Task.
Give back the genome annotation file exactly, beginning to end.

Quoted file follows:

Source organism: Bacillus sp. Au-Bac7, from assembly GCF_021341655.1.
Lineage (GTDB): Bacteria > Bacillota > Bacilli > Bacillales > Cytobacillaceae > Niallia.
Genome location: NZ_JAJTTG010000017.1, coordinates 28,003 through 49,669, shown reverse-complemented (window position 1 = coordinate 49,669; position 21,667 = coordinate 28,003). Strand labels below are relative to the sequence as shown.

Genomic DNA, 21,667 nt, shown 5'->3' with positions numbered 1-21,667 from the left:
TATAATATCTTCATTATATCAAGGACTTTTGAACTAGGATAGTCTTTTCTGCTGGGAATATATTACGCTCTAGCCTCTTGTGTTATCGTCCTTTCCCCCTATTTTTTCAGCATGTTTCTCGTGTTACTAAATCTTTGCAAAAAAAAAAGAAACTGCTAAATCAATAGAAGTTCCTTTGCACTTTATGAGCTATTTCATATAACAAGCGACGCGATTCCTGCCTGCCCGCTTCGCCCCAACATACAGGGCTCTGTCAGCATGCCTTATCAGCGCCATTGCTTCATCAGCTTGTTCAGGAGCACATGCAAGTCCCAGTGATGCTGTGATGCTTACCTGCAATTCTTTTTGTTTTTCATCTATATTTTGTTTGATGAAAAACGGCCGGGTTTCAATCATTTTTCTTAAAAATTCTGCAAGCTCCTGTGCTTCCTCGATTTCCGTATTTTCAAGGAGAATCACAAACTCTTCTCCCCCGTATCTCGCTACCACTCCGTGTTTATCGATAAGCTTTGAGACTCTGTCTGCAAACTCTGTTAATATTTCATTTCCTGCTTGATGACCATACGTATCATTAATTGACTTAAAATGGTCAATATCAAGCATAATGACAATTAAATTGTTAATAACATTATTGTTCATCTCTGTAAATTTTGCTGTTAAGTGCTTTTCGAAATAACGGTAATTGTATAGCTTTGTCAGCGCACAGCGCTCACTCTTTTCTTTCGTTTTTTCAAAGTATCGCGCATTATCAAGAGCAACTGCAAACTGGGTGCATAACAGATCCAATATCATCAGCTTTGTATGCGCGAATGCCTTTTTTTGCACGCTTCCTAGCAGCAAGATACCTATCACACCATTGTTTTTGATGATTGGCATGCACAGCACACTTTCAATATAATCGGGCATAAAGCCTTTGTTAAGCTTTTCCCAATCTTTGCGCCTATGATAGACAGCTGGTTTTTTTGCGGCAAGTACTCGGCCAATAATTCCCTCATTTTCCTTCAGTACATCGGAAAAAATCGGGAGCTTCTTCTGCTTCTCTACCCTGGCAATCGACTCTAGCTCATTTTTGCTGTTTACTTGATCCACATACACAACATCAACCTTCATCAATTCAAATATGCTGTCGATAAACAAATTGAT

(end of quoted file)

Source organism: Bacillus sp. Au-Bac7, from assembly GCF_021341655.1.
Lineage (GTDB): Bacteria > Bacillota > Bacilli > Bacillales > Cytobacillaceae > Niallia.
Genome location: NZ_JAJTTG010000017.1, coordinates 28,003 through 49,669, shown reverse-complemented (window position 1 = coordinate 49,669; position 21,667 = coordinate 28,003). Strand labels below are relative to the sequence as shown.

Genomic DNA, 21,667 nt, shown 5'->3' with positions numbered 1-21,667 from the left:
TATAATATCTTCATTATATCAAGGACTTTTGAACTAGGATAGTCTTTTCTGCTGGGAATATATTACGCTCTAGCCTCTTGTGTTATCGTCCTTTCCCCCTATTTTTTCAGCATGTTTCTCGTGTTACTAAATCTTTGCAAAAAAAAAAGAAACTGCTAAATCAATAGAAGTTCCTTTGCACTTTATGAGCTATTTCATATAACAAGCGACGCGATTCCTGCCTGCCCGCTTCGCCCCAACATACAGGGCTCTGTCAGCATGCCTTATCAGCGCCATTGCTTCATCAGCTTGTTCAGGAGCACATGCAAGTCCCAGTGATGCTGTGATGCTTACCTGCAATTCTTTTTGTTTTTCATCTATATTTTGTTTGATGAAAAACGGCCGGGTTTCAATCATTTTTCTTAAAAATTCTGCAAGCTCCTGTGCTTCCTCGATTTCCGTATTTTCAAGGAGAATCACAAACTCTTCTCCCCCGTATCTCGCTACCACTCCGTGTTTATCGATAAGCTTTGAGACTCTGTCTGCAAACTCTGTTAATATTTCATTTCCTGCTTGATGACCATACGTATCATTAATTGACTTAAAATGGTCAATATCAAGCATAATGACAATTAAATTGTTAATAACATTATTGTTCATCTCTGTAAATTTTGCTGTTAAGTGCTTTTCGAAATAACGGTAATTGTATAGCTTTGTCAGCGCACAGCGCTCACTCTTTTCTTTCGTTTTTTCAAAGTATCGCGCATTATCAAGAGCAACTGCAAACTGGGTGCATAACAGATCCAATATCATCAGCTTTGTATGCGCGAATGCCTTTTTTTGCACGCTTCCTAGCAGCAAGATACCTATCACACCATTGTTTTTGATGATTGGCATGCACAGCACACTTTCAATATAATCGGGCATAAAGCCTTTGTTAAGCTTTTCCCAATCTTTGCGCCTATGATAGACAGCTGGTTTTTTTGCGGCAAGTACTCGGCCAATAATTCCCTCATTTTCCTTCAGTACATCGGAAAAAATCGGGAGCTTCTTCTGCTTCTCTACCCTGGCAATCGACTCTAGCTCATTTTTGCTGTTTACTTGATCCACATACACAACATCAACCTTCATCAATTCAAATATGCTGTCGATAAACAAATTGAT